On a day that featured several last-minute trades before baseball's non-waiver deadline, Halladay was the most talked-about player who wasn't dealt away.
Toronto listened to offers for the ace right-hander, but didn't find anything suitable.
General manager J.P. Ricciardi said Friday the Blue Jays never received a proposal attractive enough to persuade them to part with the 2003 AL Cy Young Award winner, who has spent his entire career in Toronto.
"We never really came close at all," Ricciardi said on a conference call shortly after the deadline passed. "We listened and we were never moved by a club that made us jump up and say, 'Wow, this is something that will make us better in the future.'"
Toronto could shop Halladay again in the offseason, hoping to get a better deal. His contract runs through 2010 and he would have to agree to a trade.
Halladay had been a hot topic for the past month after Ricciardi made the six-time All-Star available. Several teams were reportedly interested in the 32-year-old pitcher and made inquiries, fueling speculation that his 12-year stay in Toronto could be ending.
The World Series champion Phillies were thought to be involved, but apparently decided the asking price was too high. Instead, Philadelphia made a move Wednesday to acquire former Cleveland lefty Cliff Lee.
Halladay, who lost to Seattle that day, sat in front of his locker Friday evening in Oakland where the Blue Jays were beginning a three-game series against the Athletics but declined to speak to reporters.
Toronto manager Cito Gaston welcomed the news that Halladay was staying put and said he doesn't expect any hard feelings between the two sides.
"I'm pretty sure he's probably glad that's over with," Gaston said. "I have to be happy about it. I'm going to have him for the next two months so I'm certainly not disappointed at all. Anytime you get a type of pitcher like Doc you'd certainly like to have him for the next two months and hopefully for the next year, too."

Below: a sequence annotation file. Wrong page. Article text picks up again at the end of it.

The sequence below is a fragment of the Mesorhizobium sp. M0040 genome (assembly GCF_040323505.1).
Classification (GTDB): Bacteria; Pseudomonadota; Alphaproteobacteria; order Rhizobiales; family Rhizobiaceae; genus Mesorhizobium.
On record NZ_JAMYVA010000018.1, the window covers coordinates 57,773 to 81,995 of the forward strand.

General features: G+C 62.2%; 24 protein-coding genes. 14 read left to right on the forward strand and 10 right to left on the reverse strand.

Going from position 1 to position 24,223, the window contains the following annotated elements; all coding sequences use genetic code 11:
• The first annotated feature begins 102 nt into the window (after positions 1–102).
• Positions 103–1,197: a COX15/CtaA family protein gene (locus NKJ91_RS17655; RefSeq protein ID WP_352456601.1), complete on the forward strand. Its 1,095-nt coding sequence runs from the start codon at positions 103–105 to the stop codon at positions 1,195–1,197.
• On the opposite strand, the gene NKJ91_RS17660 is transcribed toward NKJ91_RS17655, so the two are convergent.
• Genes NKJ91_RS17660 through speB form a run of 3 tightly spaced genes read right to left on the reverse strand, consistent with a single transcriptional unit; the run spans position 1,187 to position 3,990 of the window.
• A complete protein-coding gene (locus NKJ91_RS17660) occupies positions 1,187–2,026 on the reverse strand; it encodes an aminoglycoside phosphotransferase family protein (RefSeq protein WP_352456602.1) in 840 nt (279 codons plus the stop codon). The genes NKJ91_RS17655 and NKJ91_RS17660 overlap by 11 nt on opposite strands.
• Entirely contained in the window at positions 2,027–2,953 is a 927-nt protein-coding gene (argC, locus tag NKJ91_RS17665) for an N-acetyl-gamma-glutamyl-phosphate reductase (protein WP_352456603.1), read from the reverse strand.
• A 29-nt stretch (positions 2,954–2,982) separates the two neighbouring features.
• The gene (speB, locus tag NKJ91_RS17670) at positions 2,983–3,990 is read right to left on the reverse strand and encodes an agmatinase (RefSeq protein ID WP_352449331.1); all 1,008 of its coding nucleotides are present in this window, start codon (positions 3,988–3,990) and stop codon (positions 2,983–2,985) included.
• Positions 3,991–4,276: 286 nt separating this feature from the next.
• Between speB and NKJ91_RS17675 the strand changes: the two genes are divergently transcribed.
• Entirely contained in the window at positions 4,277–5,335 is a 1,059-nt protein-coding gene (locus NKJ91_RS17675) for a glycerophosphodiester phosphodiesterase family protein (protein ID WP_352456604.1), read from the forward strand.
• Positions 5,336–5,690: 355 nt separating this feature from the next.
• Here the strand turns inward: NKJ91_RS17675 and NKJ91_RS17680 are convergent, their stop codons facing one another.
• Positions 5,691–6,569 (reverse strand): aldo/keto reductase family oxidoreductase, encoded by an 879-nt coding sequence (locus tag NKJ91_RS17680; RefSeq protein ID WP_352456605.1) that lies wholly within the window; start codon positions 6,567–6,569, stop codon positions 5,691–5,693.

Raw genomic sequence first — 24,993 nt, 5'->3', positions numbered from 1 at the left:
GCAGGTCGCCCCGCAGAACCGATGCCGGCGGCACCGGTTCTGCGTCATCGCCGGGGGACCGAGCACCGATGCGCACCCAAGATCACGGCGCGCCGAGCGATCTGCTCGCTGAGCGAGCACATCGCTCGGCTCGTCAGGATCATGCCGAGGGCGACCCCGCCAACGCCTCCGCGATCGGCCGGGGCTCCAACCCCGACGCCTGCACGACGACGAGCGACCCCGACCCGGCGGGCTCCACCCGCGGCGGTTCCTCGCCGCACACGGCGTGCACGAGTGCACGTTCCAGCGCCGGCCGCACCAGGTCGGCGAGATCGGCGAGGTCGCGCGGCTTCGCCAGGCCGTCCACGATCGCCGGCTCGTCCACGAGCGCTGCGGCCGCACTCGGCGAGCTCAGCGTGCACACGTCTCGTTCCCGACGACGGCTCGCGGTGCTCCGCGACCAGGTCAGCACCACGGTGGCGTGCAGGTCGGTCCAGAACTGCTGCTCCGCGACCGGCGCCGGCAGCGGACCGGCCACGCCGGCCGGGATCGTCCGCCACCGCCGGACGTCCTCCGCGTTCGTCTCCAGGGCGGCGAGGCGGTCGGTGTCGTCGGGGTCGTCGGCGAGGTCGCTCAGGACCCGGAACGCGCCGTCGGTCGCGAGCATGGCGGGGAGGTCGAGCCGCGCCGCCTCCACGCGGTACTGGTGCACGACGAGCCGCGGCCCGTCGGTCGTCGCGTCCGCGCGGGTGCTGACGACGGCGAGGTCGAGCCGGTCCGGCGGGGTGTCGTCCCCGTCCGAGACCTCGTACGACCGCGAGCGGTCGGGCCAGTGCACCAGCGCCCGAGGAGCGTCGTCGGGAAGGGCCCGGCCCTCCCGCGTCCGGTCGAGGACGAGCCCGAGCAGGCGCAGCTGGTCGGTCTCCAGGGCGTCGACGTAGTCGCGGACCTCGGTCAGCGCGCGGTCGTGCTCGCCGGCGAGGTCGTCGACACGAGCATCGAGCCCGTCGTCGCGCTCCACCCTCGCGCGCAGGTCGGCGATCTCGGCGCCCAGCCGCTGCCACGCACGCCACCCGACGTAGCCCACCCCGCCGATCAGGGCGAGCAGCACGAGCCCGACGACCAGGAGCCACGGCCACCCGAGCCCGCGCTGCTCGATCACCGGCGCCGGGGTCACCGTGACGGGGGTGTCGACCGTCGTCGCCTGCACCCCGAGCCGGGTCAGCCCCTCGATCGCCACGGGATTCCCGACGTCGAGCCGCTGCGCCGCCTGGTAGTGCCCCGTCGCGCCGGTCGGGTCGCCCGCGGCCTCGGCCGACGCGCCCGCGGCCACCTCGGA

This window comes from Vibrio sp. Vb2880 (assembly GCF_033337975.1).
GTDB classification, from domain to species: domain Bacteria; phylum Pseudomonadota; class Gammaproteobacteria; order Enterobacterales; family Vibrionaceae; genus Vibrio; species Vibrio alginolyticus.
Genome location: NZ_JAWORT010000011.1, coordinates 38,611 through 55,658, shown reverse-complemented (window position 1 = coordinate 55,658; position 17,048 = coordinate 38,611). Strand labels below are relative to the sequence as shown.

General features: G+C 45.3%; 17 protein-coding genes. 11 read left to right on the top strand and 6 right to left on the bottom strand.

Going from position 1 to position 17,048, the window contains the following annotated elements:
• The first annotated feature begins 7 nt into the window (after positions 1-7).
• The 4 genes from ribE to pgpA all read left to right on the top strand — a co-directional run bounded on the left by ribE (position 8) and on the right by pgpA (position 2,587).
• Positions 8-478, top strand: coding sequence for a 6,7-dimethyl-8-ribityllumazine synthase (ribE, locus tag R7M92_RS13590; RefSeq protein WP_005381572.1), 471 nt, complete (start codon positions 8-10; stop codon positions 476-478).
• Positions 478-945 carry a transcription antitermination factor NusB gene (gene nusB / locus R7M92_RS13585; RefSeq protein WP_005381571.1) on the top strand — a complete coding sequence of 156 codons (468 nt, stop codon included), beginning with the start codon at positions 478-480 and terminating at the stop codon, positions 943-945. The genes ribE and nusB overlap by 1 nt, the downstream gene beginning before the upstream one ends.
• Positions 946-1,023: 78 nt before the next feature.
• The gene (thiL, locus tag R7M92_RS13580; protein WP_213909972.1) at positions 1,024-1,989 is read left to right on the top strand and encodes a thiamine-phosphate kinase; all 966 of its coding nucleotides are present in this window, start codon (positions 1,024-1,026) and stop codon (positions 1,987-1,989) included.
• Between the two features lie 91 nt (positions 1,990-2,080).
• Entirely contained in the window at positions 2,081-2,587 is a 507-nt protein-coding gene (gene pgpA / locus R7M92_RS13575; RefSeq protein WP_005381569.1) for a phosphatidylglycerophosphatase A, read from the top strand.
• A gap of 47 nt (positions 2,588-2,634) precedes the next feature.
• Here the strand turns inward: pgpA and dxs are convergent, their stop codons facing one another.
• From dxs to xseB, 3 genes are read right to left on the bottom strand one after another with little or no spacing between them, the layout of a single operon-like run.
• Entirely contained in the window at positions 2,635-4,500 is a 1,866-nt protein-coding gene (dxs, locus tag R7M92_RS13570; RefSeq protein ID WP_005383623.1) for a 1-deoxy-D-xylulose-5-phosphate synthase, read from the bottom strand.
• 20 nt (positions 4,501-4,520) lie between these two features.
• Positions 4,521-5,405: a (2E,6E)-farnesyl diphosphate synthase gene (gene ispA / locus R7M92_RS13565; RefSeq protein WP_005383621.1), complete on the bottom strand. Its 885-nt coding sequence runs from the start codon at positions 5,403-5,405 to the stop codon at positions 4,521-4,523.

Halladay, who started for the AL in the All-Star game, is 11-4 with a 2.68 ERA in 20 starts. He has 129 strikeouts and 20 walks in 148 innings.
"I'm glad it's over for him and for us. We'll pick up from here and see what happens," Gaston said. "Maybe the offers weren't good enough. Knowing Doc, Doc's going to go out and take care of business like he always does."
Tampa Bay manager Joe Maddon, whose Rays are trying to catch Boston and New York in the AL East, was happy Halladay wasn't traded within the division. Both teams were reportedly interested.
"It's better that he's not with the Yankees or the Red Sox, there's no question about that," Maddon said.
Toronto did make a notable trade Friday, sending Scott Rolen to Cincinnati for a package of three players that included fellow third baseman Edwin Encarnacion. The Reds also shipped right-handed reliever Josh Roenicke and a minor leaguer to the Blue Jays, who included cash to cover part of Rolen's salary.
Ricciardi said he called Halladay on Friday afternoon to notify him that he wouldn't be traded.
"We think we have one of the best pitchers in baseball, if not the best, and I think we were steadfast and honest from the beginning as to what our level of tolerance would be to move a player like this," Ricciardi said. "Roy was hand in hand all along in this venture. Upfront we told him this was something that may not happen. Roy understands completely."